1-833-MMI-FIND, a New Provincial Helpline Providing Support to Indigenous Families When Loved Ones Go Missing

New Brunswick Aboriginal Peoples Council

Fredericton — The New Brunswick Aboriginal Peoples Council (NBAPC), in partnership with Gignoo Transition House, are proudly announcing the establishment of a provincial helpline for the families and communities of missing Aboriginal people in New Brunswick. This initiative is part of the community driven project Looking Out For Each Other: Assisting Aboriginal families and communities when an Aboriginal woman goes missing, led by NBAPC.

The helpline will serve as a support, information and referral service system to help families navigate the various resources that may be required when a loved one goes missing or has been missing.

“The National Inquiry made all of Canada aware of the systemic racism that exists in policy and services throughout Canada,” says Interim President & Chief, Amanda LeBlanc. “We have been highlighting the discrimination for nearly 50 years and with the crisis of missing and murdered Indigenous women that is now being brought to the forefront – we noticed very early on that the East Coast was being left out of the conversation, which is where Looking Out For Each Other originated.”

One of the gaps identified early on was the lack of culturally appropriate resources for families when a loved one goes missing or is at risk of going missing. The helpline was created out of necessity after listening to the stories of those who participated in sharing circles. Questions like when to call the police, how and when to get legal support, if they need help dealing with media, access to cultural healing etc. could be assisted with through the helpline.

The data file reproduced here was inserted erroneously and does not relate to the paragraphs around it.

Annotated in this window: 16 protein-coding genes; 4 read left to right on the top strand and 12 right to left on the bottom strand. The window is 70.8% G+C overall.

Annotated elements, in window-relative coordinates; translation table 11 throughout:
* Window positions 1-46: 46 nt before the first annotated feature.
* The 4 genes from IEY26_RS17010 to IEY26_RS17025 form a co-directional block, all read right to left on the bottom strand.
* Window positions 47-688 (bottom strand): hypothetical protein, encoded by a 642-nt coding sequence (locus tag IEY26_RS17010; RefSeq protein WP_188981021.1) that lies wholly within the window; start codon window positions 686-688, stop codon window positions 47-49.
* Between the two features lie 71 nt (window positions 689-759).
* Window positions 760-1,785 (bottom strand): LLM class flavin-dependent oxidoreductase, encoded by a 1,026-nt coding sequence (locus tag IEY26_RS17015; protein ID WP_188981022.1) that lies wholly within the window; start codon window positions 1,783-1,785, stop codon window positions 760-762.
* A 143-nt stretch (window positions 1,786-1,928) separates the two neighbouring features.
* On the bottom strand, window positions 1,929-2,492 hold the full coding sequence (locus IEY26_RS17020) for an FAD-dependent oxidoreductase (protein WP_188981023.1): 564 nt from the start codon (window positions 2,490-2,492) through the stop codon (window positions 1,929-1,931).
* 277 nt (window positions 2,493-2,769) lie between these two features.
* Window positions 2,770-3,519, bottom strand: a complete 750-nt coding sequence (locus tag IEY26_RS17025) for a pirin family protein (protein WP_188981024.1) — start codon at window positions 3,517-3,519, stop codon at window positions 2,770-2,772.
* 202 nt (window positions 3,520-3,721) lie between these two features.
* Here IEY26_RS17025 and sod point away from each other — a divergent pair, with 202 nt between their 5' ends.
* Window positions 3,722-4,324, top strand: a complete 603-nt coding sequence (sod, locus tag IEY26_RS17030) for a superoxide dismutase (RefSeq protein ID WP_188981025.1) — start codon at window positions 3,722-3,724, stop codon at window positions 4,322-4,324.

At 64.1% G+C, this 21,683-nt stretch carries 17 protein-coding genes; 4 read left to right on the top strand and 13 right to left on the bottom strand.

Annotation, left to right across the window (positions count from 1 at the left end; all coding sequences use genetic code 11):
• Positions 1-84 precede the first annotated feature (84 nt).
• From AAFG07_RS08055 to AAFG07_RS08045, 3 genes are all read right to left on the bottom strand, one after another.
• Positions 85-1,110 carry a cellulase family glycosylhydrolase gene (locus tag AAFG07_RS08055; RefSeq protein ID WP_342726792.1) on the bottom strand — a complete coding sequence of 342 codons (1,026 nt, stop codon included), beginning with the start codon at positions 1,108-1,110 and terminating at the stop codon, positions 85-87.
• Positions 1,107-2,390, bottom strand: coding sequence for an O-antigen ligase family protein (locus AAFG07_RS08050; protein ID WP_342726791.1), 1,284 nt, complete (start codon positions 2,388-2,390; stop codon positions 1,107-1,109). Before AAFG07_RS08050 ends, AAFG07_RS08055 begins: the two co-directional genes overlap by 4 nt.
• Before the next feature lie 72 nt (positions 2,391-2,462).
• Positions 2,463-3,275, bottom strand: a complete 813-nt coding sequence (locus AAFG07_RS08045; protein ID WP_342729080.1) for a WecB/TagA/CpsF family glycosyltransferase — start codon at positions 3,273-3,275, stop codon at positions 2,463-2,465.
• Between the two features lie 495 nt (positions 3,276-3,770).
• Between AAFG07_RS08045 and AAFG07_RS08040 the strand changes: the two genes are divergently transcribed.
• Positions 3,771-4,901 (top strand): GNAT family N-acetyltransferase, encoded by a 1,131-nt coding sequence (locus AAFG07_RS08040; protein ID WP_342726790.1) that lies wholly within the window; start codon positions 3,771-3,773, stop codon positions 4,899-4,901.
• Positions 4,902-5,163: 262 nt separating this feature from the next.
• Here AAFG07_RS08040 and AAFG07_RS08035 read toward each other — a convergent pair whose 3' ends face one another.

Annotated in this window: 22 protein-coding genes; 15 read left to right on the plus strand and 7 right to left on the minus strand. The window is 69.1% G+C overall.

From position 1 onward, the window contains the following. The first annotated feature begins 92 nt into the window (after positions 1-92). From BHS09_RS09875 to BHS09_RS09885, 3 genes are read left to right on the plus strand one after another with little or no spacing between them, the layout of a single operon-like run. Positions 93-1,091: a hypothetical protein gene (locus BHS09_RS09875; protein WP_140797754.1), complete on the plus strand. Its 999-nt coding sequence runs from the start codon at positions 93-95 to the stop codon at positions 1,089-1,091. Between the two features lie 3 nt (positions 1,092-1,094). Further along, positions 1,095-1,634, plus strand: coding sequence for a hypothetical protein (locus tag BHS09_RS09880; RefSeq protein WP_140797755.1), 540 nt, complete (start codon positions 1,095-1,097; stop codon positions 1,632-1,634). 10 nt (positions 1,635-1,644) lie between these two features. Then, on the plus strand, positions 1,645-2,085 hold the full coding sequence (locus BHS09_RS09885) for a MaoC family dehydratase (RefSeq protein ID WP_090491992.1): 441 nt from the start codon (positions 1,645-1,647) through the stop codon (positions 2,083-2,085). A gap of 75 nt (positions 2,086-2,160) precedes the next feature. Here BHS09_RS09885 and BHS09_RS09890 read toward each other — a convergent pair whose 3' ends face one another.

The Looking Out For Each Other project is driven by a team of community partners, including Gignoo Transition House.

“We bring 25 years of experience in providing support to Indigenous women in this project. Indigenous women have always been leaders in our communities, and this project is a good example” says Barb Martin, President. “This was a perfect fit for us to host this helpline, to be able to further support our families and continue to build positive relationships.”

Gignoo Transition House, a 24/7 safe house for Indigenous women and their children, will be housing the helpline. The staff have been trained to provide sustainable province-wide resource support for families in need when their loved ones go missing.

The number for the helpline is 1-833-MMI-FIND, which stands for Missing and Murdered Indigenous- Families in Need of Direction. This 24/7 helpline is the first of its kind in the Maritimes and is now live.


For media inquiries, contact Yara Smadi, Communication Officer.
Tel: 506 458 8422, E-mail: communication@nbapc.org
The New Brunswick Aboriginal Peoples Council (NBAPC) is the voice for Status and Non-Status
Aboriginal Peoples who reside off-reserve in the Province of New Brunswick, providing a
political voice for our members, services and programs.
Gignoo Transition House is a 24/7 safe house for Indigenous women and their children who are
experiencing domestic violence; physical, sexual, emotional, mental, spiritual and financial.